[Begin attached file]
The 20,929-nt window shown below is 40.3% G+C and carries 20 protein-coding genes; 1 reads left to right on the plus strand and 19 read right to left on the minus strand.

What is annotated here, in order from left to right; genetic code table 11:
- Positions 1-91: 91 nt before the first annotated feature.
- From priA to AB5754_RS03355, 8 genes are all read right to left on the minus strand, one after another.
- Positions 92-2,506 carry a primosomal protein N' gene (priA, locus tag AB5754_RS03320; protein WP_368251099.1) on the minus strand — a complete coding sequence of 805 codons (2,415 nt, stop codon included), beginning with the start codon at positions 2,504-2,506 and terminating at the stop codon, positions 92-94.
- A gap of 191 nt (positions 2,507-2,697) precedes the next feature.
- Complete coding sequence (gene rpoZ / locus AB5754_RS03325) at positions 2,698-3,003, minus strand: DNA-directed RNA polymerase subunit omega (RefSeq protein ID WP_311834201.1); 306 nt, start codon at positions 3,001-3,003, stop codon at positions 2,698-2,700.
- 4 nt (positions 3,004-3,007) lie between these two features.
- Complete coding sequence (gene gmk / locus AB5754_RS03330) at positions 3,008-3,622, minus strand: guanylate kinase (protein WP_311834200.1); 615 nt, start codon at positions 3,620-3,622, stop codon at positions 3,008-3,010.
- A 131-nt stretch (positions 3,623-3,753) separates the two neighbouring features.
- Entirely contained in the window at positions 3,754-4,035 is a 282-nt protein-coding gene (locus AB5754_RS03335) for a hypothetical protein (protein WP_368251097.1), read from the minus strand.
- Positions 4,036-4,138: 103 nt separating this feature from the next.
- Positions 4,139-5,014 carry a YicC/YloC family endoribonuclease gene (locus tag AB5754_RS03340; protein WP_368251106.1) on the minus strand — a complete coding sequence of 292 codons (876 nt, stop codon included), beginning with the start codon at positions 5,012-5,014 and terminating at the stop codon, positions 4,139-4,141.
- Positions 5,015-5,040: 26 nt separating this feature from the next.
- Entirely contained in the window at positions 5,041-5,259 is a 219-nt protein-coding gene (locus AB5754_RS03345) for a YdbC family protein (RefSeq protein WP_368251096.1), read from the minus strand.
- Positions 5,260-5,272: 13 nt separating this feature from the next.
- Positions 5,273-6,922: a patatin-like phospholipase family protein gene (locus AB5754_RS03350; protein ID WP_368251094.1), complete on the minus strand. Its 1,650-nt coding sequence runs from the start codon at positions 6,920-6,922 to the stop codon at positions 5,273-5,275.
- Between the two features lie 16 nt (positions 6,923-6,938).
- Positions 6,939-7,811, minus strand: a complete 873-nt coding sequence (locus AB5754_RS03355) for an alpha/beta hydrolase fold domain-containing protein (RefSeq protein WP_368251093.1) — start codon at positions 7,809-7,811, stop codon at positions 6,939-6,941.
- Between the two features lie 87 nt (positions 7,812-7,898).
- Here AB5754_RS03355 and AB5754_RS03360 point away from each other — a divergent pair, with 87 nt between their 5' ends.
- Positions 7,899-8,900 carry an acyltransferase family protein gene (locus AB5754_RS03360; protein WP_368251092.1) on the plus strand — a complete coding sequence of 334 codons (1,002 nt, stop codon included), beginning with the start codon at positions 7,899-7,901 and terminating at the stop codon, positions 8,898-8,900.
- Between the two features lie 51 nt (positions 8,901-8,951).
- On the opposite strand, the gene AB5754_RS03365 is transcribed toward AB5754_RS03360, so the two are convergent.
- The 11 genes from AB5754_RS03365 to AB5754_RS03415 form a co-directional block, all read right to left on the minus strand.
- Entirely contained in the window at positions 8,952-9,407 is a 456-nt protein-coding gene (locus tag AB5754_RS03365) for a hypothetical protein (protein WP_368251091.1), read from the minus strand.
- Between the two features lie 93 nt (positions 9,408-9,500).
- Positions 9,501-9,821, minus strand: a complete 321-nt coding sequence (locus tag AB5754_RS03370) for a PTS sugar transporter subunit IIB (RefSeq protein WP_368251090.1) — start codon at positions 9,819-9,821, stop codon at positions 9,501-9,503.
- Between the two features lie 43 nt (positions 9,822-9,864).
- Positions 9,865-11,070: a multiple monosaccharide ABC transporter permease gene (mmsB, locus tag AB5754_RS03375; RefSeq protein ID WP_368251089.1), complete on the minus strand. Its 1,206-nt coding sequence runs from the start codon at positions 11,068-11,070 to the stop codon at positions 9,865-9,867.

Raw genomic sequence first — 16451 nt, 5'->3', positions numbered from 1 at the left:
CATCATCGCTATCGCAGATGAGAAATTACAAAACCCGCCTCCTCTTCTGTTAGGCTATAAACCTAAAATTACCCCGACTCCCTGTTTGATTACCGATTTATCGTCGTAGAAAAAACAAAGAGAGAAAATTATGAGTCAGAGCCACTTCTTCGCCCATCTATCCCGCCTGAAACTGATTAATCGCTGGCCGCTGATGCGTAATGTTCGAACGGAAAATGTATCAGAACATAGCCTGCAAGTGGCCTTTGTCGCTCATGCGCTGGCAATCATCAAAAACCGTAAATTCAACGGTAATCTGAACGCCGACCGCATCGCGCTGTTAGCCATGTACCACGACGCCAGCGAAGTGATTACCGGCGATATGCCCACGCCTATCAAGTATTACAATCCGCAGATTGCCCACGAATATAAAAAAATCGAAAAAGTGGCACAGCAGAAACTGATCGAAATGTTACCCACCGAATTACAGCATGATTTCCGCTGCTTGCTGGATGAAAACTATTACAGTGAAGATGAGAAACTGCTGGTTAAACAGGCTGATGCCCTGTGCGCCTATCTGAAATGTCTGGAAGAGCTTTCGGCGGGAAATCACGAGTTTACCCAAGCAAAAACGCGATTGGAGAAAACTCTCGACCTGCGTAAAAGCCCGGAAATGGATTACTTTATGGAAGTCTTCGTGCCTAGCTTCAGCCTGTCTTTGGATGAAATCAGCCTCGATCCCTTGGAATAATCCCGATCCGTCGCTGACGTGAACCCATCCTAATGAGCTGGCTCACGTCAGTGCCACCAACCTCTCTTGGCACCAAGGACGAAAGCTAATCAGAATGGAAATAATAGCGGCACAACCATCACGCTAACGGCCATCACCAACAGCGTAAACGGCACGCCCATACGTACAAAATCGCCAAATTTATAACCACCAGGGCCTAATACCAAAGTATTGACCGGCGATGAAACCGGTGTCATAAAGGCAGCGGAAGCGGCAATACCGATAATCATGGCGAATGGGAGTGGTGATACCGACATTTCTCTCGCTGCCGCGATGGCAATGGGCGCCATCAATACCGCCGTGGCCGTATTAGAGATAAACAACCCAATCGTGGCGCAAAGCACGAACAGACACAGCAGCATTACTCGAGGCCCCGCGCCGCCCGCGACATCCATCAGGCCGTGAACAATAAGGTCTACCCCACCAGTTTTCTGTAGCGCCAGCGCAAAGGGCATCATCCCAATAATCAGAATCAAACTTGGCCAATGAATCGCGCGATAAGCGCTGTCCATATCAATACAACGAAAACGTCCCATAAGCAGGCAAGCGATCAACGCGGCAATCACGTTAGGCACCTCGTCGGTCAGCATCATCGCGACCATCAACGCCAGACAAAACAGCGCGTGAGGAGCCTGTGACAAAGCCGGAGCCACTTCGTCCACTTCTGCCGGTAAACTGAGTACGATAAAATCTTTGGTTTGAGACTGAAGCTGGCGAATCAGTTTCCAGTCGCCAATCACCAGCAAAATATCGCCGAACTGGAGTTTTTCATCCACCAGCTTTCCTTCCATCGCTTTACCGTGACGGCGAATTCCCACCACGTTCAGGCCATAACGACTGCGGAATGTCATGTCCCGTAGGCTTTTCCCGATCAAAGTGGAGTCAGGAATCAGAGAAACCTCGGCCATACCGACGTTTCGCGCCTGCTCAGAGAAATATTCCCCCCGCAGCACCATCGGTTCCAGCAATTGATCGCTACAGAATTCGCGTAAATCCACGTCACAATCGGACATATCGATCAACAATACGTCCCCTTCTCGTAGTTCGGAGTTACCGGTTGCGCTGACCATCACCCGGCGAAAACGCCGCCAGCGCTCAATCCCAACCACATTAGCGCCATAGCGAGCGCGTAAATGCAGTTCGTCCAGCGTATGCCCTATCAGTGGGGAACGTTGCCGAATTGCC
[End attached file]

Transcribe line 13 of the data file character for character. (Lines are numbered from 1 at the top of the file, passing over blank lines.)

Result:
- Positions 4,139-5,014 carry a YicC/YloC family endoribonuclease gene (locus tag AB5754_RS03340; protein WP_368251106.1) on the minus strand — a complete coding sequence of 292 codons (876 nt, stop codon included), beginning with the start codon at positions 5,012-5,014 and terminating at the stop codon, positions 4,139-4,141.